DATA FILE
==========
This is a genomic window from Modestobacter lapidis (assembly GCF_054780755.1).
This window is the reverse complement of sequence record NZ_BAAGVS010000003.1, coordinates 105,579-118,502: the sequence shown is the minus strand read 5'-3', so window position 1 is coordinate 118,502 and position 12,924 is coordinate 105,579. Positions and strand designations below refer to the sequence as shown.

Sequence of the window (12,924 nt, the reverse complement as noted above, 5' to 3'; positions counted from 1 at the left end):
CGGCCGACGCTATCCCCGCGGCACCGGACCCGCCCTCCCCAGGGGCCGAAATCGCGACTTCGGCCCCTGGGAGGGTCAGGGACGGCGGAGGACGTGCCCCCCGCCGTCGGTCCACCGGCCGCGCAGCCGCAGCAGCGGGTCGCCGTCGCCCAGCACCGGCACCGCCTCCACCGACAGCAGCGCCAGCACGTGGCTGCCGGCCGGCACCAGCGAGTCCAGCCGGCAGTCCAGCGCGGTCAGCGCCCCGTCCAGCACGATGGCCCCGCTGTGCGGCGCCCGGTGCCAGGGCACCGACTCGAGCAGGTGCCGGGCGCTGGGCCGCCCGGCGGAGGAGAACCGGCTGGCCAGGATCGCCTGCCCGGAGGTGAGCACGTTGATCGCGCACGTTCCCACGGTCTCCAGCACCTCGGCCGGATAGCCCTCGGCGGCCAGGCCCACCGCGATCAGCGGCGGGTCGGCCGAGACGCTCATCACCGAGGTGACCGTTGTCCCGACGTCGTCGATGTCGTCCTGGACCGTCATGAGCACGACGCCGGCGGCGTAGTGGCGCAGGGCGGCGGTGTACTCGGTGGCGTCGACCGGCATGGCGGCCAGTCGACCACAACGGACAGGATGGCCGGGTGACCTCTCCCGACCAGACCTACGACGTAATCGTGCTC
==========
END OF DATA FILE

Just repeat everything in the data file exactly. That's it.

This is a genomic window from Modestobacter lapidis (assembly GCF_054780755.1).
This window is the reverse complement of sequence record NZ_BAAGVS010000003.1, coordinates 105,579-118,502: the sequence shown is the minus strand read 5'-3', so window position 1 is coordinate 118,502 and position 12,924 is coordinate 105,579. Positions and strand designations below refer to the sequence as shown.

Sequence of the window (12,924 nt, the reverse complement as noted above, 5' to 3'; positions counted from 1 at the left end):
CGGCCGACGCTATCCCCGCGGCACCGGACCCGCCCTCCCCAGGGGCCGAAATCGCGACTTCGGCCCCTGGGAGGGTCAGGGACGGCGGAGGACGTGCCCCCCGCCGTCGGTCCACCGGCCGCGCAGCCGCAGCAGCGGGTCGCCGTCGCCCAGCACCGGCACCGCCTCCACCGACAGCAGCGCCAGCACGTGGCTGCCGGCCGGCACCAGCGAGTCCAGCCGGCAGTCCAGCGCGGTCAGCGCCCCGTCCAGCACGATGGCCCCGCTGTGCGGCGCCCGGTGCCAGGGCACCGACTCGAGCAGGTGCCGGGCGCTGGGCCGCCCGGCGGAGGAGAACCGGCTGGCCAGGATCGCCTGCCCGGAGGTGAGCACGTTGATCGCGCACGTTCCCACGGTCTCCAGCACCTCGGCCGGATAGCCCTCGGCGGCCAGGCCCACCGCGATCAGCGGCGGGTCGGCCGAGACGCTCATCACCGAGGTGACCGTTGTCCCGACGTCGTCGATGTCGTCCTGGACCGTCATGAGCACGACGCCGGCGGCGTAGTGGCGCAGGGCGGCGGTGTACTCGGTGGCGTCGACCGGCATGGCGGCCAGTCGACCACAACGGACAGGATGGCCGGGTGACCTCTCCCGACCAGACCTACGACGTAATCGTGCTC